11) “Inside Out” tells us how important it is to let sadness into our life, to leave room for all our emotions. It’s such a beautiful and powerful message. How did you come up with it? Was is there from the start or did it take a lot of time and brainstorming to get there?
My understanding is that before I came on board the main relationship for Joy was with Fear. But that wasn’t’ working for Pete. He didn’t know, ultimately, what he was saying with that relationship. So he took a long walk (as he often did) and had a deep think. And he realized that Sadness is what often connects us and that was a core idea he wanted to move toward in the film. That is when I came onto the project. We knew we wanted Joy to realize the benefit of Sadness – so we needed to articulate what that meant and to find the story that would express that. That took a lot of brainstorming!
12) What are the major differences between writing live and animation?
From my experience, I’d say one of the major differences is working with the storyboard artists and having the amazing experience of being able to put the film “up” and see it – with an audience – in storyboard form. That’s just invaluable to the writing process. Animation is such a collaborative process. We had fast turnaround times on the project and at first I felt very vulnerable putting such “fresh” pages out for people to read. But then I realized that the artists around me were always sketching – had probably been filling sketch books since they were kids – so I began to think of my quickly written pages as sketches. Sketch it out and get feedback so you can sketch again. It was scary but liberating.
13) You said recently that Pixar was a director driven studio, how do they work with writers? How does it work if a writer has an idea for an animation movie?
My job was to help Pete fulfill his vision of the film. I had to understand and feel that vision to be able to write it — but it was his vision. He was the guiding light. And I thoroughly loved doing it.
14) For the Marvel movies… How tied are you to the comic? Is there an editorial line you have to follow to remain coherent with the universe of Marvel?
Writing the Marvel film hasn’t started yet. We will start soon though and I will find out!
15) Did you know the Marvel universe before getting hired to write Captain Marvel ?
I knew it from the movies, but was not a kid who devoured comics. My writing partner Nicole is very literate in the whole universe of Marvel, so we make a great team. (Of course I have read all of the Captain Marvel comics now…)
16) After writing such big blockbusters, how do you feel about writing for independent cinema ?
Indie film is my heart. I love how daring it can be. You can ask harder questions and really push the audience. I don’t know how indie film will fair in the future — with films becoming more expensive to release and the audience going to TV (where the writing and stories are also so good). But always indie film will be where I began and where my heart is.
17) On a more general basis, what’s your method for writing a screenplay? Do you start with characters? Plot? Concept?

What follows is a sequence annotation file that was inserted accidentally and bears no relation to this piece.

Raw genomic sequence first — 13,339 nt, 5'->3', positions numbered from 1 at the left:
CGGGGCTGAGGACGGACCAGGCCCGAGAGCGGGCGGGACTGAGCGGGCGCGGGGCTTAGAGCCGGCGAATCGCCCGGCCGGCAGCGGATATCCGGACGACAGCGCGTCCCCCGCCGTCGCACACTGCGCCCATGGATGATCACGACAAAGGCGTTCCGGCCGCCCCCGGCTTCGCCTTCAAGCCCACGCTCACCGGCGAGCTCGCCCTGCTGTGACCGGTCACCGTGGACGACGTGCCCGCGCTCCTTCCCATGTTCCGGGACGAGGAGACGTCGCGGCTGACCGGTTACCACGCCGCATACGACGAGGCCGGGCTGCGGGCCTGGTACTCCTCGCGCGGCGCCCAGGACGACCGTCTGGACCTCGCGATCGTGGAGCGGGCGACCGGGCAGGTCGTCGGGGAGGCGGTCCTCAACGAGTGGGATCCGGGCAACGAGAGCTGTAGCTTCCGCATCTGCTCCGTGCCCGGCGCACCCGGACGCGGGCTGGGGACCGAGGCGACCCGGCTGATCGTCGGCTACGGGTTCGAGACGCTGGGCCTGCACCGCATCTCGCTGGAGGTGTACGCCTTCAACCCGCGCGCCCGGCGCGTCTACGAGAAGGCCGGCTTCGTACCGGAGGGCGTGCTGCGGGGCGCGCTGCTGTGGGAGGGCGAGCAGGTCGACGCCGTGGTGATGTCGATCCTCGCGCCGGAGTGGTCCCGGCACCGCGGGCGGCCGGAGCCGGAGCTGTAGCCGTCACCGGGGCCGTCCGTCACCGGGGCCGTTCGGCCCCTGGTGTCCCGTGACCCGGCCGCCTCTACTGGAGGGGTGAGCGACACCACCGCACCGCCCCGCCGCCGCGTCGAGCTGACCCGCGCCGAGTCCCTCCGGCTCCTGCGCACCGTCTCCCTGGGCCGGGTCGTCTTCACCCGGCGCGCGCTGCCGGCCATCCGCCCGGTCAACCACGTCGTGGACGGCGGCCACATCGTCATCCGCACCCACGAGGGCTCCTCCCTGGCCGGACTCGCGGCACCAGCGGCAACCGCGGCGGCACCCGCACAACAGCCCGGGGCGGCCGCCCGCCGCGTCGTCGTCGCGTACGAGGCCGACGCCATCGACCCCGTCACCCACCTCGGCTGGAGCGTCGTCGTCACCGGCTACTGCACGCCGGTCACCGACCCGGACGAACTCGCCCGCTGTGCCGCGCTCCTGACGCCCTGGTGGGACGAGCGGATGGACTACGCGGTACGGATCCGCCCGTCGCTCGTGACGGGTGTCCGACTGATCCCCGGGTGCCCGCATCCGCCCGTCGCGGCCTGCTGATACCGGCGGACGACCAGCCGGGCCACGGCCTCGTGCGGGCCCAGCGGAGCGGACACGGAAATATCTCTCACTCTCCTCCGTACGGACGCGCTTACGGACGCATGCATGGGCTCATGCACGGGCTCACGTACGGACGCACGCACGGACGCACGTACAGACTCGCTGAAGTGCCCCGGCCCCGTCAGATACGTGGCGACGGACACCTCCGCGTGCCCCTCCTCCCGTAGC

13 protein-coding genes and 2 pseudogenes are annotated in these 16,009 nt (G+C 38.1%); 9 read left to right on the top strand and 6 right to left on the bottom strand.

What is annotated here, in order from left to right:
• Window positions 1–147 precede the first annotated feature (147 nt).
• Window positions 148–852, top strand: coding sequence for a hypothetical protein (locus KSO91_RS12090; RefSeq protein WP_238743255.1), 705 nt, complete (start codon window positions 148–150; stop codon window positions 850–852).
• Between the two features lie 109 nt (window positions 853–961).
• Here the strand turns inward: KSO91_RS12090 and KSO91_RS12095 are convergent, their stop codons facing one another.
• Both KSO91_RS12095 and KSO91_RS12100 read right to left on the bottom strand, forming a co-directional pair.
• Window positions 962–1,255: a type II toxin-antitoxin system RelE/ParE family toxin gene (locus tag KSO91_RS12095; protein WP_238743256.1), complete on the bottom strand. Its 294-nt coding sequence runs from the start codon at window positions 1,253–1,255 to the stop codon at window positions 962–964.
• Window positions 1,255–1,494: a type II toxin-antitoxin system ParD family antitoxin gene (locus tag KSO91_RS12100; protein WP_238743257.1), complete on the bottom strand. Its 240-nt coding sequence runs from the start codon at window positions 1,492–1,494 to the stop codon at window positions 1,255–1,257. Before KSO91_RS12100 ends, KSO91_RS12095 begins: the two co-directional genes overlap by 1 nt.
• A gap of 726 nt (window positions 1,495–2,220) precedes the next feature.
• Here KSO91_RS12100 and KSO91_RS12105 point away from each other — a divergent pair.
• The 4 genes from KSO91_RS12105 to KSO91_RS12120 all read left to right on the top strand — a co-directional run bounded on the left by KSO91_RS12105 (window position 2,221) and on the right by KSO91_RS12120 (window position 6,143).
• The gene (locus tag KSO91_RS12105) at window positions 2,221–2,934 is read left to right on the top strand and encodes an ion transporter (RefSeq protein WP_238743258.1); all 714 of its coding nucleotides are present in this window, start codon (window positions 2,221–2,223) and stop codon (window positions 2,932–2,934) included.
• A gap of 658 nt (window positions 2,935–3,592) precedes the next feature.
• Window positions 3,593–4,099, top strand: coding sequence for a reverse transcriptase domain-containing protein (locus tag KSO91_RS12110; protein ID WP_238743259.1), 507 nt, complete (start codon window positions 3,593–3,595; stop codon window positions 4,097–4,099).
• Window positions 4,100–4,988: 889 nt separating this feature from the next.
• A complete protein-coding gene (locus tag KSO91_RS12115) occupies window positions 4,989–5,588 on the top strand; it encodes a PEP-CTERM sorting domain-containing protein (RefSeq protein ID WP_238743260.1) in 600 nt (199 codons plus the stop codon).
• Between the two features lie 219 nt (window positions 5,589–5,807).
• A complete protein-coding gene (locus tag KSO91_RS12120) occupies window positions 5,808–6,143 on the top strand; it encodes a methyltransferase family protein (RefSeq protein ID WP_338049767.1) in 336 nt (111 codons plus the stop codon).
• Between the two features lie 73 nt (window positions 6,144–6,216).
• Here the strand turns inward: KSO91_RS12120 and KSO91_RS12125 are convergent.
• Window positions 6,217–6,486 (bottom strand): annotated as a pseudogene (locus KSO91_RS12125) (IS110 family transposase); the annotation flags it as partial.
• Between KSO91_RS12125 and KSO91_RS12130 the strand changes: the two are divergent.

In my own personal stories, I always start with some kind of inspiration. A character or world or emotional experience I can’t get out of my head. It dogs me. It keeps pushing in. Once I’ve decided, okay, lets see what’s here -then my goal is to get to a concept. I don’t mean that word in the way Hollywood can mean “high concept.” To me concept means having the basic building blocks of a story: theme, main character, main relationship, world, stakes, basic structure, tone and genre. In practical terms, the writing process evolves each of these as I write. Theme especially usually needs a lot of work to fully clarify. It deepens as you write and discover for yourself just what it is you are writing about. And of course once characters start talking and behaving they can really surprise you on the page. I love that discovery process. But always I come back to these basic pieces. And I always try to lean into my blind spots. (We all have them.) That’s why getting feedback is so key.
18) What are your references in term of scriptwriting? (book, movies… )
hmmmm. In the past I read all the basics. Aristotle’s Poetics, Lajos Egri, Linda Seger, Campbell’s Heroes Journey. I also love books about filmmakers and how they think – like Alexander Mackendrick’s book “On Film-making.” It also helped that as an executive I read many, many scripts. Many! And developed stories with writers. This knowledge deepened when I taught at UCLA grad school, and worked with students on their scripts. I found I kept asking the same questions over and over. So that starts to solidify things for me. And ultimately I learned the most from my mentor/teacher in the storytelling process – my boss and executive – Jodie Foster. She is a true story genius. If I ever wanted to pitch her a possible story she’d want to know first “what’s the big, beautiful idea in here” — so that became how I built stories – first with theme; what is the storyteller trying to tell me about the human condition, what question does the storyteller have? I learned to build a story from the inside out. Which is truly is what I’ve always said – way before I ended up writing on a film with that title!
19) What would be your advice for a young writer who wishes to work in animation?
I took a roundabout road to get to animation so I am not sure anything I can tell you can be re-created. Get to know animators. Get to know the people that make the animation you love. Intern at an animation house. Write animation samples and other samples -to show your voice, heart and craft.
20) The question “out of nowhere”: where do you like to sit in a movie theater?
Middle Front. I don’t get sitting in the back – that’s like watching TV. I want a FULL BIG SCREEN experience!